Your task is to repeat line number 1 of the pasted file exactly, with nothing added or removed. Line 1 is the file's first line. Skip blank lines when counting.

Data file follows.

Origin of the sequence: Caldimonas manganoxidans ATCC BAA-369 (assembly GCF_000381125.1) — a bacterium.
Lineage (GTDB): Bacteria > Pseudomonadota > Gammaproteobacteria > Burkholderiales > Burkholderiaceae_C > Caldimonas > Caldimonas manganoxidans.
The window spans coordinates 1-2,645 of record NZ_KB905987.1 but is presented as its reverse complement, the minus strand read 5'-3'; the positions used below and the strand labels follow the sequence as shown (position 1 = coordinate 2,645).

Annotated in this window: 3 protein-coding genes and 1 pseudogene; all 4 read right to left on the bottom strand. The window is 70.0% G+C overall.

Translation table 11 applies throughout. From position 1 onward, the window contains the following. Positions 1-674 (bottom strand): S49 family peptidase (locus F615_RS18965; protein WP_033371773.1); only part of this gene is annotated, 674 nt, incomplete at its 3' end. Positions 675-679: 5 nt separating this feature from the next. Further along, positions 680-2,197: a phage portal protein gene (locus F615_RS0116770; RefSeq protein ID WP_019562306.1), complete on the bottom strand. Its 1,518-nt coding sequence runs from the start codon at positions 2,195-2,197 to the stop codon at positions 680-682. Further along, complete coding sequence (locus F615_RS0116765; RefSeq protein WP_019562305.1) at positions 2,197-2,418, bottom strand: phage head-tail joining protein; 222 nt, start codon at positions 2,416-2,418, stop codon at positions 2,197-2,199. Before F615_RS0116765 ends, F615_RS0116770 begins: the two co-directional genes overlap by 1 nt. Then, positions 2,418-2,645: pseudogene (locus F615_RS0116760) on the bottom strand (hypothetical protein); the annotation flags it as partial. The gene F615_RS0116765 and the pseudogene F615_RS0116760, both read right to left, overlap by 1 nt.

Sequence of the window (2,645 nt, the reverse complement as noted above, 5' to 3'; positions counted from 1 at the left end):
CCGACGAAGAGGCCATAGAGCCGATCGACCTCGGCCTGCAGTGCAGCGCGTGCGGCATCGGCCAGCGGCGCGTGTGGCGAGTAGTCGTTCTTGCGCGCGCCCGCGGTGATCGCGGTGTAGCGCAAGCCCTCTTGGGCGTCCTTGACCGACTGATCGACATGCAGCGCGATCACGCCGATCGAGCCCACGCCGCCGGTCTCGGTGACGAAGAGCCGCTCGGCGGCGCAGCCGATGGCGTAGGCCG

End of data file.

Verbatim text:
Origin of the sequence: Caldimonas manganoxidans ATCC BAA-369 (assembly GCF_000381125.1) — a bacterium.